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How to Build (and Follow!) a Fundraising Roadmap

Untitled_design_11.pngI came of age when getting a driver’s license came with a congratulatory book of road maps.  I was an early adopter of the GPS mounted to my dashboard and now rarely leave my house without programing my destination into an app on my phone.  I was the guy at Disney World this summer walking around with the map in my hand with my pre-determined routes sketched out. I like to know where I’m going, and my dependence on maps and technology ensures I always get there.  To accomplish the goal of fully funding their important missions, nonprofit leaders need to take this same care in setting a course and following it.

Most nonprofit Chief Executives and fundraisers know their fundraising goal off the top of their head.  Recognizing that the goal is often arrived at via a series of compromises with reality, many could even articulate the true number they’d need to raise to fully fund their mission.  But the follow-up question, “how will you get there?” is typically a pesky one.  It shouldn’t be, and that’s why so many nonprofits fall short of their objectives and ultimately compromise on expenditures or draw on reserves to meet their needs.  They need to build and follow fundraising roadmaps.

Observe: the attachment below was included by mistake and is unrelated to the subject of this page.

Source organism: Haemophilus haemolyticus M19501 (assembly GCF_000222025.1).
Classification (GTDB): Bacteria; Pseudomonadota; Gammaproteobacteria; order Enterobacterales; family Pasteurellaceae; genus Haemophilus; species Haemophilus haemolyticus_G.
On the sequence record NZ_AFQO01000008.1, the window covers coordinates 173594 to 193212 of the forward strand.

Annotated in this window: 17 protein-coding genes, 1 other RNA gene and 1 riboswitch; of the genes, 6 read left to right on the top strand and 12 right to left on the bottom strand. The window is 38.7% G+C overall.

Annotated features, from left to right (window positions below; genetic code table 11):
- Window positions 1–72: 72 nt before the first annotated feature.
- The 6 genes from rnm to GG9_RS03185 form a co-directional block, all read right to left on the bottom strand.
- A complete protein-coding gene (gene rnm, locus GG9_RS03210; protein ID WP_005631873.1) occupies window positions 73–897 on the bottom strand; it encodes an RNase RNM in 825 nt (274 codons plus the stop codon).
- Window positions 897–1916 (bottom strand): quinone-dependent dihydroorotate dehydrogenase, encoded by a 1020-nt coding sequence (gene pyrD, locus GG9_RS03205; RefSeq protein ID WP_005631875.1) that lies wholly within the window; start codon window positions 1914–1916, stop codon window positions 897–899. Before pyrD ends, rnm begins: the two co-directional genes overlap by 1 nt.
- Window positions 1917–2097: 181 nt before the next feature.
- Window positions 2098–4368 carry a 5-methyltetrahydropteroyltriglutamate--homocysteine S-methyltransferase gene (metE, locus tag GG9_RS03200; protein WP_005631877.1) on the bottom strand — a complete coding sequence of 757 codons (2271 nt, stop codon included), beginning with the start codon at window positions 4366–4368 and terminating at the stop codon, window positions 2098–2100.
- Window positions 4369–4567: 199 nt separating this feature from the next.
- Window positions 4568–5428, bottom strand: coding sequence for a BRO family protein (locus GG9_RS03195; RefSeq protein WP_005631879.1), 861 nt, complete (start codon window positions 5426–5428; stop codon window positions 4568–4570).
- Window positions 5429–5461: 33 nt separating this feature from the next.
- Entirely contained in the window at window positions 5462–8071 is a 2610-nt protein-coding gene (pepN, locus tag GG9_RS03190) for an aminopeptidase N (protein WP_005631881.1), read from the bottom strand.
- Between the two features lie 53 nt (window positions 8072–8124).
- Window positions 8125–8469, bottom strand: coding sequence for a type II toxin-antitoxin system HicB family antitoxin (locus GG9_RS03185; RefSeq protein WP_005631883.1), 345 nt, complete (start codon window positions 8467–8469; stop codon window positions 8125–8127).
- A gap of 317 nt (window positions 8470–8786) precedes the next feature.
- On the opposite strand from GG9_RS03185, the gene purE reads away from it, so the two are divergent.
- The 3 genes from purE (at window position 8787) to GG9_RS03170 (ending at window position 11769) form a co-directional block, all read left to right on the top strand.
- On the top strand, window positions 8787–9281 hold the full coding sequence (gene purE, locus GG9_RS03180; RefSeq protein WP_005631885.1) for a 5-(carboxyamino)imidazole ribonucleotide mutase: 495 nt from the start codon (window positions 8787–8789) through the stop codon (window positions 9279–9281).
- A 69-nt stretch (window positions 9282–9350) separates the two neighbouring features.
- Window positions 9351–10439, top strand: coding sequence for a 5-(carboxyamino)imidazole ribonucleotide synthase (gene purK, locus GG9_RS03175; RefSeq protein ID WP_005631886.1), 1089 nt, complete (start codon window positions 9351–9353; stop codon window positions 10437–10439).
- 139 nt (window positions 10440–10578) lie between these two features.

The Fundraising Roadmap

As a nonprofit leader, a fundraising roadmap points you toward where you need to go (your goal), but more importantly illustrates how you’ll get there.  It sees the treacherous topography that lies ahead and lays out the route by which you can avoid obstacles and reach your destination.  I would recommend a roadmap that looks out over the next three years, but operationalizes detail on an annual basis.

To create a successful fundraising roadmap, you need to take into account:

  • Your strategic goals: The roadmap should be informed by organizational priorities and the case for support. If the goal is $10 million, do you know what you will spend the money on and what its impact will be?
  • What key staff, board members, donors and other stakeholders have to say: Not only do you want each of these constituencies to agree on where the organization is headed, you want their input on how to get there. If you’ve ever taken an extended road trip with a backseat driver, you’ve learned it is best to discuss and have agreement on the route in advance.  Sit with your key stakeholders individually or in group sessions, specifically to obtain their input on your fundraising program.  What do they like about it?  What is cumbersome as a donor or administratively?  Can they do more?
  • Where current revenue is coming from: Understand the road you’ve traveled to date. If you’ve historically been overly-dependent on one revenue stream (for example, special events), understand why.  What skill sets do you have (or lack) that are needed to achieve a more balanced stream of revenues?